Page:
{Paleo} Beef Rendang

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The moment I saw this recipe in this months Saveur Magazine, I knew I would be making it. Not only it is Whole30 compliant but includes some of my favorite aromatics and spices.


A couple of these ingredients can be hard to find so do your best. If you can’t find fresh turmeric, use ground. If you can’t find galangal, use double the amount of regular ginger. Do yourself a favor and buy the macadamia nuts from the bulk section. I think 5 cost me less than $0.60 whereas a container is around $15 or $20.

Now, the ONLY bad thing about this Paleo Beef Rendang is that it is not exactly a weeknight dinner. I categorized this as a Sunday Supper because it indeed takes a number of hours to cook.

The good news is that the prep time is pretty minimal and the food processor does the lion’s share of the work. The other good news is that this smells heavenly while it cooks and you might have to take a little taste *almost* every time you stir it, you know, just for good measure to make sure it’s not burning or anything.


  • James Oseland calls for boneless beef chuck which is the type of meat hamburger is made from and usually 20% fat. I chose to use a slightly leaner cut of beef. It was classified as “Stew Meat” and I got it at Whole Foods. You do not want to use a very lean beef or it will be very dry and tough after cooking for over 3 hours. If you are not sure what to buy, ask the butcher and tell them you are going to be cooking the beef for a over 3 hours.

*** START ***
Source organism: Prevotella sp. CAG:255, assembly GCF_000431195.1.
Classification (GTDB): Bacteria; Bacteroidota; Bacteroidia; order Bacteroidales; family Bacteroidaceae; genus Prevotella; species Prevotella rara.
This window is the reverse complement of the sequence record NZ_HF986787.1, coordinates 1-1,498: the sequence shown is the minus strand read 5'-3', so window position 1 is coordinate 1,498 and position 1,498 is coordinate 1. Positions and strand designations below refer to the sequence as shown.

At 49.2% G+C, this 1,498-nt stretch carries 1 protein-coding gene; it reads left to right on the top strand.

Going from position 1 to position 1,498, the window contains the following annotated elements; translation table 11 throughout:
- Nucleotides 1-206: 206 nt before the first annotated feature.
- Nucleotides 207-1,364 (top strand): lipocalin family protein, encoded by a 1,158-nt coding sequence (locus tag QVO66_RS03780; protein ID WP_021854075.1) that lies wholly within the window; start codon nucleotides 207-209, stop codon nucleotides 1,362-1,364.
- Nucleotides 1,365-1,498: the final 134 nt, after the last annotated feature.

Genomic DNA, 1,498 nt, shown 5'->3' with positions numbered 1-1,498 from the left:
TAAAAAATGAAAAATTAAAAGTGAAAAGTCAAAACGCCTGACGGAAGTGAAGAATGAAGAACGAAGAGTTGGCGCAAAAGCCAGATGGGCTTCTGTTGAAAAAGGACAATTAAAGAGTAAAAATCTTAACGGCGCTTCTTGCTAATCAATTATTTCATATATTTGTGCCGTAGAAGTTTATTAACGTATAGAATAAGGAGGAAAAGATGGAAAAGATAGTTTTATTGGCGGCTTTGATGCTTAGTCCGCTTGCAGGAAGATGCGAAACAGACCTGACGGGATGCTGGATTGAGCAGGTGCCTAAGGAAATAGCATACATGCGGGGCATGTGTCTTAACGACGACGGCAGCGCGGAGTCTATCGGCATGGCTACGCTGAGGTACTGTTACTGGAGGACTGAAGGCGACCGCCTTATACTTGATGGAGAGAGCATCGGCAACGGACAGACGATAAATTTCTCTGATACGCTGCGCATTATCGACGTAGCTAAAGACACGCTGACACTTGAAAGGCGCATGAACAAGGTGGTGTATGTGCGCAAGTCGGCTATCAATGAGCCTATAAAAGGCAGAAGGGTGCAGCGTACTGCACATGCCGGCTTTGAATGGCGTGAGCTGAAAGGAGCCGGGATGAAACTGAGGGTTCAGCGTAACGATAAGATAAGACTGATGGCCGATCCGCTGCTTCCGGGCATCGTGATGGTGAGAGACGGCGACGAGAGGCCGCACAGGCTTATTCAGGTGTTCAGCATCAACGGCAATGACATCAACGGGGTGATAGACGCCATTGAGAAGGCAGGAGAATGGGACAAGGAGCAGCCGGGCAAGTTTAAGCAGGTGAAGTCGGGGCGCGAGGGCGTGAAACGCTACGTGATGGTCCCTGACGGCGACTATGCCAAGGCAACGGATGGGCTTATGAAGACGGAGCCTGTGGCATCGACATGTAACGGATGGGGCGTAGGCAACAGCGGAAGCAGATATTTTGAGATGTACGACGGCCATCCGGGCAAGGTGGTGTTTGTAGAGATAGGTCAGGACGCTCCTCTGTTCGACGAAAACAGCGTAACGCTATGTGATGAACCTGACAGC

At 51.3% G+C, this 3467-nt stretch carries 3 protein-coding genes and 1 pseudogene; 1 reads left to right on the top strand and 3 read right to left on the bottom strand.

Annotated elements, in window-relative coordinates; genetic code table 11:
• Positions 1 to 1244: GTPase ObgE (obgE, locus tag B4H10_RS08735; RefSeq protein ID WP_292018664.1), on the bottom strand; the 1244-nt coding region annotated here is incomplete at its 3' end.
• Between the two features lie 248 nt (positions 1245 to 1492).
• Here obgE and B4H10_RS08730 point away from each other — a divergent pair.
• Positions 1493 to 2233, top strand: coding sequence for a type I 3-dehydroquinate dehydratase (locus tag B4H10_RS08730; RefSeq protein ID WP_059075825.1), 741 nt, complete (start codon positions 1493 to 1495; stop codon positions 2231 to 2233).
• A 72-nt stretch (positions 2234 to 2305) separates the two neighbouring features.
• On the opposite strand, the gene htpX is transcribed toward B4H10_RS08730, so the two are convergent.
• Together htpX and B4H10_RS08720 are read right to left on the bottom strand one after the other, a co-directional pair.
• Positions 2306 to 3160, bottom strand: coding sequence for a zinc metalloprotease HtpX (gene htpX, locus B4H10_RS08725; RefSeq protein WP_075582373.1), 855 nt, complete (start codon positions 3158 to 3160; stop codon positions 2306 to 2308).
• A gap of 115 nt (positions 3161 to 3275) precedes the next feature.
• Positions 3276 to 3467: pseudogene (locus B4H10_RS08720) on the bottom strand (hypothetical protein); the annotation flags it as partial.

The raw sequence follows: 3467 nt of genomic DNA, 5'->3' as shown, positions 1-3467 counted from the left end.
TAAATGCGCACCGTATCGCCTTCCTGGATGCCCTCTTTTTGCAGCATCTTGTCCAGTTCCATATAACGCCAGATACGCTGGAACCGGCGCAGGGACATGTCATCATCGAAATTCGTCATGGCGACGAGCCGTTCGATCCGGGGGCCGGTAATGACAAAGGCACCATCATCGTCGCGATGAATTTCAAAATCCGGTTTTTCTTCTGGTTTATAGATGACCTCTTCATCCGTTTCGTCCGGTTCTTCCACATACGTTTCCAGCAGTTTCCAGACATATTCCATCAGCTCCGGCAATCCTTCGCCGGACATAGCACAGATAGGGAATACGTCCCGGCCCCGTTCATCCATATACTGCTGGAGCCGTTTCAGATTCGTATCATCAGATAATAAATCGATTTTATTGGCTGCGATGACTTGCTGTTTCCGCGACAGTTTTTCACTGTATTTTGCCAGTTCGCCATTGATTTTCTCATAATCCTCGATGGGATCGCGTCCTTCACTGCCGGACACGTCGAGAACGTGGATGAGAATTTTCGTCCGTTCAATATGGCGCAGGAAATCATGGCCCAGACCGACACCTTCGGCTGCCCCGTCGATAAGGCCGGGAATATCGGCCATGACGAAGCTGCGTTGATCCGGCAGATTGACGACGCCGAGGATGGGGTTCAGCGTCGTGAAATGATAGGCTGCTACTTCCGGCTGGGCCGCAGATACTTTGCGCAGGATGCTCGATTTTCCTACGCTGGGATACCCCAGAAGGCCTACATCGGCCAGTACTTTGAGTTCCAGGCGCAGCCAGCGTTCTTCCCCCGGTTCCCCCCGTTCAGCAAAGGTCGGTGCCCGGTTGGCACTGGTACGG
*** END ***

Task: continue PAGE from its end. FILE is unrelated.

• Traditionally, this dish is cooked even longer until the sauce is almost gone, just sticking to the meat and the meat begins to caramelize in it’s fat and what is left of the coconut milk. While that does make for a much more beautiful presentation and color on the meat, my family really prefers this dish with a rich sauce over the beef and cauliflower rice.

Adapted From: Beef Rendang by James Oseland, Saveur Magazine May 2013

4.8 from 6 reviews
{Paleo} Beef Rendang
12 Points Plus Per Serving -- Serves 4 {I served each portion of 0 Point Cauliflower Rice and alongside a huge 1 PP per person salad}
Serves: 4
  • 5 whole cloves
  • 1 whole nutmeg, smashed with the back of a knife
  • 4 thai green chiles, ends trimmed
  • 5 macadamia nuts
  • 3 large cloves garlic, peeled
  • 6 shallots, peels and chopped into chunks
  • 2" piece fresh ginger root, peeled and cut into chunks
  • 2" piece fresh galangal, peeled and cut into chunks
  • 1" piece fresh turmeric, peeled OR 1½ teaspoons ground turmeric
  • 1 tablespoon organic coconut oil
  • 2 pounds (boneless) beef stew meat (see NOTES), cut into 2" cubes
  • 2 teaspoons kosher salt
  • 2 whole sticks cinnamon
  • 7 kaffir lime leaves plus more for garnish
  • 3 long stalks lemongrass, pounded and tied in knots
  • 1 13.5-ounce can full fat organic coconut milk (1¾ cups)
  • ¾ cup stock or water
  1. Begin by smashing the nutmeg with the back of your knife.
  2. Wash chiles and trim the ends off.
  3. Toss crushed nutmeg and chiles into the bowl of a food processor along with the whole cloves, macadamia nuts, peeled garlic, shallots, ginger, galangal, turmeric and coconut oil.
  4. Process until mixture forms a paste. You will have to stop the processor and scrap down the sides a couple of times.
  5. Grab lemongrass, wash and trim ends. Use the back of your knife to pound the stalks so that they are pliable. Knot each one and set aside.
  6. Place beef in a dutch oven (or other heavy-bottomed pot) and combine with spice paste (I used my hands).
  7. Sprinkle with kosher salt, toss in cinnamon, kaffir lime and knotted lemongrass.
  8. Finally, pour in coconut milk and stock.